There were plenty of reasons to think that Harrison Barnes would never live up to the max contract the Dallas Mavericks gave him. He had floundered during the NBA Finals as the Warriors infamously blew a 3-1 lead against the Cavs. He made the Olympic Team only after several stars declined the offer and spent most of his time in Brazil on the bench. He came to Dallas not because he was the Mavs’ first choice, but because they whiffed on free agents Mike Conley and Hassan Whiteside while Kevin Durant made a surprise defection to Golden State. Every commentator, fan, and sports columnist pronounced him dead on arrival. Even Dirk, perpetual optimist and renowned nice guy, admitted that during the preseason he thought Barnes was a bust.
Ooooo boy, we were all so wrong.
Harrison Barnes set a flamethrower to expectations, finishing the year with a career high 19 PPG and rounding it out with 5 boards and 1.5 assists per game as well. He proved deadly efficient in iso sets, with an effective field goal percentage of 50 percent on two-point shots. Early in the season with Dirk out due to injury, Barnes took over the starting power forward role. He absolutely thrived at the four, using his speed to torch slower defenders and his strength and defensive savvy to deny them on the other end. Mavs fans rubbed their eyes in disbelief as a player who had been just a glorified 3-and-D wing in Golden State started executing plays that were designed for Dirk. Barnes at the four worked so well that he pushed Dirk out of that starting spot permanently. Instead, when Dirk returned, he was slotted into the starting lineup at center, creating some truly unreal floor stretching sequences.
Perhaps the best part of Barnes’ year was his transformation from fourth option to locker room leader. This season was packed with tough losses and bleak moments, especially when persistent injuries further compounded the problems, but Barnes always showed poise beyond his 24 years of age. His commitment to the team never wavered, and he blossomed into a reliable scorer late in close games. Standout efforts include a 34-point effort in an overtime win against the Bucks in November and a 31-point game in a comeback win against the Jazz, in which Barnes completely dominated the final frame. And if he wasn’t winning enough hearts on the court, he cemented his place in every Dallasite’s heart when he penned a touching tribute to his new city in the Player’s Tribune.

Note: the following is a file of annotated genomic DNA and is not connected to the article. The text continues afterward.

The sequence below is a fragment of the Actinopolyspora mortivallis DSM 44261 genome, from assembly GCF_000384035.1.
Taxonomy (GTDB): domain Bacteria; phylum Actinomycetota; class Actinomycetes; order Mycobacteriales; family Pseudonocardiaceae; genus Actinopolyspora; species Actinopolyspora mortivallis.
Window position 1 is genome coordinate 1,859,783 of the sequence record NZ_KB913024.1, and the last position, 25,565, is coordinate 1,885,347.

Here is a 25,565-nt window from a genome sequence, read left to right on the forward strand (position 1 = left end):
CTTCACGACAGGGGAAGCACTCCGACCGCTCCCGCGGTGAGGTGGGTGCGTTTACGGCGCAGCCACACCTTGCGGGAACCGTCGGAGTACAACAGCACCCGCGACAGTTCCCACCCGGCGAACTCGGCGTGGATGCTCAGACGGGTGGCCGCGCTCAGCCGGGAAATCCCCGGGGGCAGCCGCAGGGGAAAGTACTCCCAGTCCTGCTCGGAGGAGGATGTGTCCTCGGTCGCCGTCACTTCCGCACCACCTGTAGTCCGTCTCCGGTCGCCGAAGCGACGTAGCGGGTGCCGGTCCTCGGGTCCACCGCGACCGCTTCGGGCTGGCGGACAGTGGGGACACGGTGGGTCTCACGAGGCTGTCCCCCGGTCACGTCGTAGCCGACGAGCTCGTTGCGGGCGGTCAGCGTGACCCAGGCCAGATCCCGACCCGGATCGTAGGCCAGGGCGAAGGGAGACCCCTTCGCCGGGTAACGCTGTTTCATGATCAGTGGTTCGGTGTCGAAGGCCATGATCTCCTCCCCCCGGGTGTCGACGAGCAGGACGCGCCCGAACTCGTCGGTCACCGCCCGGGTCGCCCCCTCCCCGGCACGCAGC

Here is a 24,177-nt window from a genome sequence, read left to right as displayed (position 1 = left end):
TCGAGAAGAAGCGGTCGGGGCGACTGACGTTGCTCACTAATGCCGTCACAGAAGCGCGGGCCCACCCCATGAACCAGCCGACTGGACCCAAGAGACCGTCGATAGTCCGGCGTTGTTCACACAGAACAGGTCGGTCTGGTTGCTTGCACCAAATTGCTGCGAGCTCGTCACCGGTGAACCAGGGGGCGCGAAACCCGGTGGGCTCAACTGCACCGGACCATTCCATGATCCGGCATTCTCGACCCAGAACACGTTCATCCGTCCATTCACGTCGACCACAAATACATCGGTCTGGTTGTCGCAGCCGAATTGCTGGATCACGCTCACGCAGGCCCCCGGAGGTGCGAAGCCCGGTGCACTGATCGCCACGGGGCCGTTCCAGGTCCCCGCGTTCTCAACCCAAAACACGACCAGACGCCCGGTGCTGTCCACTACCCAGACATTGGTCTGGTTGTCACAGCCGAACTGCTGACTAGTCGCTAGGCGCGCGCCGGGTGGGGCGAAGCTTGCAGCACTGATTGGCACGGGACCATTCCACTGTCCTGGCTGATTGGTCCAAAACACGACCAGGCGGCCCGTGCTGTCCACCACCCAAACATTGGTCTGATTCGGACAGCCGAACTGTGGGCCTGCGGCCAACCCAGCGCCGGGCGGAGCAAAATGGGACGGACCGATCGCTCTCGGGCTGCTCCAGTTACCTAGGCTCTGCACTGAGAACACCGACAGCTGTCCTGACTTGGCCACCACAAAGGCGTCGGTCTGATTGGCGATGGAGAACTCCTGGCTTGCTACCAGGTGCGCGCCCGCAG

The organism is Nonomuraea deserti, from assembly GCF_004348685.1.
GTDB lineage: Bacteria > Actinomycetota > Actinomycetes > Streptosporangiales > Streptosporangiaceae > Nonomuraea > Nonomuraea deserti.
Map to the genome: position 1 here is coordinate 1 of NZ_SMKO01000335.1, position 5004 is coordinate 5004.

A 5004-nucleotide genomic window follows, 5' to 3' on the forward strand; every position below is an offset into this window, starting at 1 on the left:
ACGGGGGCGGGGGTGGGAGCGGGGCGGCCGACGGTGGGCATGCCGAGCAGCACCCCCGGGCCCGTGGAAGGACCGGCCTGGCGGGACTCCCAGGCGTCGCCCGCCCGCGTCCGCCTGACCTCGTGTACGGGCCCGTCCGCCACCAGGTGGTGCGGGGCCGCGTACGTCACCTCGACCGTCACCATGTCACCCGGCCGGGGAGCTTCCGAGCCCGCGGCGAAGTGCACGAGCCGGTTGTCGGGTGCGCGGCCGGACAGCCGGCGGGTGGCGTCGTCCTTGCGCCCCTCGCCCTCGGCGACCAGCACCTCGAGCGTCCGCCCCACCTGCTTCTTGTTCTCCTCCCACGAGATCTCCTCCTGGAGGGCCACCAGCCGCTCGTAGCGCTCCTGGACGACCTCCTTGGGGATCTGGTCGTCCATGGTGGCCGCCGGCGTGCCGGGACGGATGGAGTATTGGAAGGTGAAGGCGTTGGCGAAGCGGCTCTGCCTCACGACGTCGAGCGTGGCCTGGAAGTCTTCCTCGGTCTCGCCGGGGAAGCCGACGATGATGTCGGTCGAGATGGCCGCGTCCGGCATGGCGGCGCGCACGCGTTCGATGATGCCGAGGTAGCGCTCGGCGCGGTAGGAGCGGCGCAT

Barnes is on the books for around $23 million a year for the next two years, with a player option in 2019-20. Now that Barnes is undisputably the team’s leading scorer and most reliable all-around weapon, that max contract doesn’t look so bad, now does it?
Try this thought experiment: First, think about three more years of Harrison Barnes. Now think about three years of Chandler Parsons for the same price. Did you throw up?
The most exciting part of the Harrison Barnaissance is the knowledge that he can make huge jumps in an offseason and that his ceiling is a lot higher than previously thought. He shot 35 percent from three this year which is below his career average 37 percent and career high season average of 40 percent. He needs to get more comfortable shooting threes and try to get comfortable pulling up off the dribble, as he won’t be getting the insane number of open catch-and-shoot opportunities that he feasted on in Golden State. A more deadly three-point shot will help his interior game and give him more opportunities to drive to the rim.
And speaking of drives, the two aspects of Barnes’ game that he most needs to develop are his ability to get to the foul line and his willingness to create assists when he gets to the basket. Last season Barnes attempted just 3.6 free throws a game and averaged just 1.5 assists. He needs to work on his aggressiveness on drives and then also his decision-making in those situation, getting to the point where the right play is instinctual, whether it be scoring, drawing contact, or making the right pass.
This season he showed that he can be a deadly scorer in a variety of situations. If he can help facilitate more and make his teammates better as a result, we’ll be in for some delightful basketball over the course of his contract.